President Obama's State of the Union address and subsequent endorsement of $54 billion in federal loan guarantees for new nuclear power plants left the environmental movement seething out in the cold. As we wrote in our Beyond Nuclear press release, Obama made an apparent "farewell speech to the environmental movement" when he came out in favor of not only more nuclear power but that other oxymoron "clean coal," along with offshore oil drilling. Friends of the Earth called it a "kick in the gut" while the student energy movement - Energy Action Coalition - noted that this was not the energy policy for which they helped to get Obama elected. What then must we do to ensure that the Obama White House gets out of the reverse gear its energy plan is stuck in?
The enthusiasm for President Obama’s State of the Union call for more nuclear energy, "clean coal" and offshore oil drilling has echoed long beyond the nauseating applause it received in the House chamber last week.
The Washington Post, true to its reactionary colors, applauded it. The Right is reveling. The high-paid Princes of Polluters and Capitol Hill lobbyists are walking around with their heads held more smugly aloft than usual.
Not applauding are environmentalists. They have arrived, perhaps too late, at the realization that the Republican defectors and middle-ground independents who helped vote Obama into office are more important to him than the tens of thousands of greens, students and others on the Left who foolishly rode the Messianic wave of euphoria that ushered in the supposed era of "Change."
The green left is angry at this betrayal. The fact that they should have seen this coming from a man with his own corporate logo, and the bedfellows to go with it, is no compensation. Certainly, it hurts much worse when someone of Obama’s evident intelligence and promise betrays us. We expect George W. Bush or John McCain to push for billions of dollars for the great CON game of coal, oil and nuclear. But coming from Obama it is a more bitter blow. Thus, the resulting rage is commensurately greater as well.
However, as one student activist from the Energy Action Coalition – a student mass movement that stumped hard for Obama – blogged recently, unless you are still wearing the same rosy-colored spectacles you donned during the Obama campaign, none of this should come as a surprise.
Obama’s friends, whom he has elevated (in some cases back) to high places include:
• Rahm Emanuel, Chicago native and Obama’s Chief of Staff. Emanuel says Exelon chairman, John Rowe, is his mentor. Emanuel was an investment banker on a merger that created Exelon. Exelon, headquartered in Chicago, is the biggest nuclear company in the U.S. Emanuel called Rowe for advice when first offered the White House position. Unsurprisingly, Rowe was just last week nominated to a cushy slot on the Department of Energy’s"Blue Ribbon Commission on Nuclear Waste."
• David Axelrod, top political advisor. Axelrod, another Chicago resident, has been a paid consultant for, among others, Exelon.
• Jason Grumet. Grumet, another Chicago native, was Obama’s energy advisor during his presidential campaign. However, his day job is as founder and president of the Bipartisan Policy Center, whose board chair is. . . John Rowe.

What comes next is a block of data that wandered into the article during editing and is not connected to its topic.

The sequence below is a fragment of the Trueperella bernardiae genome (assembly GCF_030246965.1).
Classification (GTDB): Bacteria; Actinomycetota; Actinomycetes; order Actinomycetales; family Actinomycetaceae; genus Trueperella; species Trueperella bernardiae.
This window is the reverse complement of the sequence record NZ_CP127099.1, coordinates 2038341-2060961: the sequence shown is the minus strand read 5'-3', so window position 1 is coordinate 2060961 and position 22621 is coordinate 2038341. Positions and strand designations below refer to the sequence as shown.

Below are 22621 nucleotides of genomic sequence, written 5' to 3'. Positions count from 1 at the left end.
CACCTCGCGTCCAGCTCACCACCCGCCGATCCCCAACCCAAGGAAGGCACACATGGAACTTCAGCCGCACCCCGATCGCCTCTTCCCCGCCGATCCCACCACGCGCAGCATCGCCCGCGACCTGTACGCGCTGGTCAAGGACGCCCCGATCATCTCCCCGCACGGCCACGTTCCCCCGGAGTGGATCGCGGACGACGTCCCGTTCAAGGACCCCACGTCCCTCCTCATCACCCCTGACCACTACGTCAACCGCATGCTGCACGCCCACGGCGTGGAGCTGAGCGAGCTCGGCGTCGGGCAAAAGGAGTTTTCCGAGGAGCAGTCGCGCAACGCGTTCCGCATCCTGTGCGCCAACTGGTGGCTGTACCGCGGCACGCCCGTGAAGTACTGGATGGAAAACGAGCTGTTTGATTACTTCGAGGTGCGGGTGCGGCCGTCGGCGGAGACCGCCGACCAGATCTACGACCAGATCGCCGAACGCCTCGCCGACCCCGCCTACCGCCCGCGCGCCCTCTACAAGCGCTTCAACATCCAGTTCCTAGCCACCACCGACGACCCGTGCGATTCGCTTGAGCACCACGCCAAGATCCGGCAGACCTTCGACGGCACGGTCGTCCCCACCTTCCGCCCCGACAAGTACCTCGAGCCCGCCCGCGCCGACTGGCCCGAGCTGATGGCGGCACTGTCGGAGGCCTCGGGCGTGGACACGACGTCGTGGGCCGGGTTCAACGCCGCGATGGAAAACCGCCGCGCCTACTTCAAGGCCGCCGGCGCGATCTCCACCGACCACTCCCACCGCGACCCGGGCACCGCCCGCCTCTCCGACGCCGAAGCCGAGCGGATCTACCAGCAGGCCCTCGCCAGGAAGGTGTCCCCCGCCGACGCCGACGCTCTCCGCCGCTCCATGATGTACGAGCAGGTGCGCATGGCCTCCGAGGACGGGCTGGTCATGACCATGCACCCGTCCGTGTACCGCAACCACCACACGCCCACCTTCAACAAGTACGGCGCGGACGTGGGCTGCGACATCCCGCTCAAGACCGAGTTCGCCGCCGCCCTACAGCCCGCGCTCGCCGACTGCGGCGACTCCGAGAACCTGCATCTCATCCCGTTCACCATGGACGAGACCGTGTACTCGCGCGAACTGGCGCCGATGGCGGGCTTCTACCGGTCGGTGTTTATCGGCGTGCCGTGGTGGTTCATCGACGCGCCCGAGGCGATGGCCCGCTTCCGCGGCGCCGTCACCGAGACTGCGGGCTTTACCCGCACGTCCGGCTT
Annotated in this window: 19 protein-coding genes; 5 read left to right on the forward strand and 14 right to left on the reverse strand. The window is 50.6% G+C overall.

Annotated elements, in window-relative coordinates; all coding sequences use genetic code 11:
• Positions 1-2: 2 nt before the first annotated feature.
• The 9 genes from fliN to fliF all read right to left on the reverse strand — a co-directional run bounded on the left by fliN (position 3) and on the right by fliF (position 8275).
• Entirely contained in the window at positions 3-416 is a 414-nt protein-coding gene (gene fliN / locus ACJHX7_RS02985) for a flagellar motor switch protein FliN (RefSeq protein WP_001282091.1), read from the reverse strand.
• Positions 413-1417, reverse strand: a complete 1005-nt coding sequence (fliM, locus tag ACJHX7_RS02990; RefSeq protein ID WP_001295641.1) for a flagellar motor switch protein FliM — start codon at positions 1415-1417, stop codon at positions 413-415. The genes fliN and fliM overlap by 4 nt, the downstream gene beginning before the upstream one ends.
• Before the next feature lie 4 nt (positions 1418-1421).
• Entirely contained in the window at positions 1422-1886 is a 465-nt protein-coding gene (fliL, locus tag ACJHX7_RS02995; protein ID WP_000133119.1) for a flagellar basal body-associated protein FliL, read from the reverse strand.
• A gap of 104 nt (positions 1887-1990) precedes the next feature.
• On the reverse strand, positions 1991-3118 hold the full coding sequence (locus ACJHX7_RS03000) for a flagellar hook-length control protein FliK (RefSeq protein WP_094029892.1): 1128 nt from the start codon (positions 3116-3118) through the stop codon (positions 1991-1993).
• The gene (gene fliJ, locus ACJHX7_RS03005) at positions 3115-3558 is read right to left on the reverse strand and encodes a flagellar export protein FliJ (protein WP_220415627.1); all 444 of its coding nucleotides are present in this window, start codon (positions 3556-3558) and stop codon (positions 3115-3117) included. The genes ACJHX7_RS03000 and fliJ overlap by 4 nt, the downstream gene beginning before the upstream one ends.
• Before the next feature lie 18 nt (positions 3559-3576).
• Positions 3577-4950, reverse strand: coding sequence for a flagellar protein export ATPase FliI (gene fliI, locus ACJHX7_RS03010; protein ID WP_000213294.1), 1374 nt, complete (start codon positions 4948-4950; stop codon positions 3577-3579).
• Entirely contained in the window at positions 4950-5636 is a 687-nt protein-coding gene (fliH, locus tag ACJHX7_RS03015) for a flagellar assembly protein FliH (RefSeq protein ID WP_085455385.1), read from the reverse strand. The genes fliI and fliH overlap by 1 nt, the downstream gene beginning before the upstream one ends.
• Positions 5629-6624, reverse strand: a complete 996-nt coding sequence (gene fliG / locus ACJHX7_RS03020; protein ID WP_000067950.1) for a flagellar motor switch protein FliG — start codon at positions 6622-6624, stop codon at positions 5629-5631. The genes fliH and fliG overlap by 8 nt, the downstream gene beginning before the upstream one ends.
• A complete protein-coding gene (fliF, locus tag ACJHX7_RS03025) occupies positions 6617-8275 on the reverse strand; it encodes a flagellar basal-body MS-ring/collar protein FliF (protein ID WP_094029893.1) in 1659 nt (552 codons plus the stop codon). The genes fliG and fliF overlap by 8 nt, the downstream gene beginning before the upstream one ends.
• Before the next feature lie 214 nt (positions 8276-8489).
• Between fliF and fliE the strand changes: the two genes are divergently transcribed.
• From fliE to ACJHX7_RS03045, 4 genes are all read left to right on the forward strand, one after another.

It got worse, of course, just days after the State of the Union address, when it emerged that the White House would today push for $54 billionin federal loan guarantees for new reactor construction as part of the Department of Energy budget rollout. Pundits suggested this was an attempt to placate the Republicans and some of their Democratic allies who have been pushing for as much as $100 billion.
The Department of Energy has already been authorized to hand out $18.5 billion in nuclear loan guarantees – an award it is expected to make some time this month, with Plant Vogtle in Georgia the expected recipient. However, $54 billion is a heck a lot of placating. And it makes a mockery of Obama’s rhetoric about green jobs, renewable energy and energy efficiency and any real commitment to mitigating climate change. It also makes the Clinton administration – which cut such nuclear pork – look green by comparison.
Obama may yet discover that Hell hath no fury like environmentalists scorned. With his popularity slipping, the president could have a fight on his hands three years from now. Cutting loose his environmentalist constituents could fatally narrow the already diminishing margin needed to deliver his re-election. As one colleague recently told me, we should not throw Obama under the bus just yet. But, as environmentalists, we need to let him know that our support is waning.
It’s time to make noise, a lot of noise, and more than virtual noise via blogs and Facebook that handcuff us to our computers and Blackberries. In France in 2006, the mere whiff of a new reactor proposed for a small coastal community in Normandy brought 30,000 to the streets of Cherbourg. With wasteful spending of such titanic proportions threatened on our soil can we not muster a similar crowd of opposition outside the White House before this energy policy of yesteryear hits the inevitable ice berg (unless climate change gets all the ice bergs first)?
Energy Action Coalition could and should take the lead. After all, it’s their immediate future that’s being mortgaged by their shining knight who used and discarded them once the election battle was won.